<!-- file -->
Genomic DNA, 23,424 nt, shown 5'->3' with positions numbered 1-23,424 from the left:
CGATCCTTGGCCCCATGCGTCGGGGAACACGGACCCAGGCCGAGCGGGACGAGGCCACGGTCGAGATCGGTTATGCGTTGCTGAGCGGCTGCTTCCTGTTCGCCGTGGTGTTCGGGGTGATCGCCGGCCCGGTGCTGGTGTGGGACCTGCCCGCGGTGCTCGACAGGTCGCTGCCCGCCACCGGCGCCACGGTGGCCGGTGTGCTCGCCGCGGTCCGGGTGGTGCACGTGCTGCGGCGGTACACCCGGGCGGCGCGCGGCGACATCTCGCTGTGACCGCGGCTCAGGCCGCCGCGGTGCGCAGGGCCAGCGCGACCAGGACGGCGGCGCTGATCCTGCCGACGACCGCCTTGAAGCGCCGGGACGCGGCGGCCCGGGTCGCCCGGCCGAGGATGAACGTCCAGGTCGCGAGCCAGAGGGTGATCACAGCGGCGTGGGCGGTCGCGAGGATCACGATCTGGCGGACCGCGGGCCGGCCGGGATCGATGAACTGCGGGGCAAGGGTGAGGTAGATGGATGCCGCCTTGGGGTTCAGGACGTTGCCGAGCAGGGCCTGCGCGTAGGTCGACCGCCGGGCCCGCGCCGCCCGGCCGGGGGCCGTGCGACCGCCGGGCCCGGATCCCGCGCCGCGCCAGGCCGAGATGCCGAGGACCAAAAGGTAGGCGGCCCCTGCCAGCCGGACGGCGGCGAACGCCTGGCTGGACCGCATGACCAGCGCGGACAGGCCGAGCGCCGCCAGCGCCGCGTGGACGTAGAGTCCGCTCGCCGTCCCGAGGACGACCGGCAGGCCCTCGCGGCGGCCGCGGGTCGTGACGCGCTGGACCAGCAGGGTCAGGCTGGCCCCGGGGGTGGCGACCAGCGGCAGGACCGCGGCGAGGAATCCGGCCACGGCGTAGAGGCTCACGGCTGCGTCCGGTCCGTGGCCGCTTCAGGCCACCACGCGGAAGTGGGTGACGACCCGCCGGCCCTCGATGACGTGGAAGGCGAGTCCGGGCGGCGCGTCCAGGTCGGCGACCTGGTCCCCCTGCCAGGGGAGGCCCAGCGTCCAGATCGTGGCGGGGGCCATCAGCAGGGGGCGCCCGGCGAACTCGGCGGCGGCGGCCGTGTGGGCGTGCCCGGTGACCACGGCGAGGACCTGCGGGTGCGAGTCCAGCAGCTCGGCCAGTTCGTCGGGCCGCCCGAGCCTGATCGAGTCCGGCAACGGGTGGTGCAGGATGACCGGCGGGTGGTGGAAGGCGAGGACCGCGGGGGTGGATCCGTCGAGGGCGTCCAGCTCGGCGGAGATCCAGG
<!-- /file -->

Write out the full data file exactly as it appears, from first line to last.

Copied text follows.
Genomic DNA, 23,424 nt, shown 5'->3' with positions numbered 1-23,424 from the left:
CGATCCTTGGCCCCATGCGTCGGGGAACACGGACCCAGGCCGAGCGGGACGAGGCCACGGTCGAGATCGGTTATGCGTTGCTGAGCGGCTGCTTCCTGTTCGCCGTGGTGTTCGGGGTGATCGCCGGCCCGGTGCTGGTGTGGGACCTGCCCGCGGTGCTCGACAGGTCGCTGCCCGCCACCGGCGCCACGGTGGCCGGTGTGCTCGCCGCGGTCCGGGTGGTGCACGTGCTGCGGCGGTACACCCGGGCGGCGCGCGGCGACATCTCGCTGTGACCGCGGCTCAGGCCGCCGCGGTGCGCAGGGCCAGCGCGACCAGGACGGCGGCGCTGATCCTGCCGACGACCGCCTTGAAGCGCCGGGACGCGGCGGCCCGGGTCGCCCGGCCGAGGATGAACGTCCAGGTCGCGAGCCAGAGGGTGATCACAGCGGCGTGGGCGGTCGCGAGGATCACGATCTGGCGGACCGCGGGCCGGCCGGGATCGATGAACTGCGGGGCAAGGGTGAGGTAGATGGATGCCGCCTTGGGGTTCAGGACGTTGCCGAGCAGGGCCTGCGCGTAGGTCGACCGCCGGGCCCGCGCCGCCCGGCCGGGGGCCGTGCGACCGCCGGGCCCGGATCCCGCGCCGCGCCAGGCCGAGATGCCGAGGACCAAAAGGTAGGCGGCCCCTGCCAGCCGGACGGCGGCGAACGCCTGGCTGGACCGCATGACCAGCGCGGACAGGCCGAGCGCCGCCAGCGCCGCGTGGACGTAGAGTCCGCTCGCCGTCCCGAGGACGACCGGCAGGCCCTCGCGGCGGCCGCGGGTCGTGACGCGCTGGACCAGCAGGGTCAGGCTGGCCCCGGGGGTGGCGACCAGCGGCAGGACCGCGGCGAGGAATCCGGCCACGGCGTAGAGGCTCACGGCTGCGTCCGGTCCGTGGCCGCTTCAGGCCACCACGCGGAAGTGGGTGACGACCCGCCGGCCCTCGATGACGTGGAAGGCGAGTCCGGGCGGCGCGTCCAGGTCGGCGACCTGGTCCCCCTGCCAGGGGAGGCCCAGCGTCCAGATCGTGGCGGGGGCCATCAGCAGGGGGCGCCCGGCGAACTCGGCGGCGGCGGCCGTGTGGGCGTGCCCGGTGACCACGGCGAGGACCTGCGGGTGCGAGTCCAGCAGCTCGGCCAGTTCGTCGGGCCGCCCGAGCCTGATCGAGTCCGGCAACGGGTGGTGCAGGATGACCGGCGGGTGGTGGAAGGCGAGGACCGCGGGGGTGGATCCGTCGAGGGCGTCCAGCTCGGCGGAGATCCAGG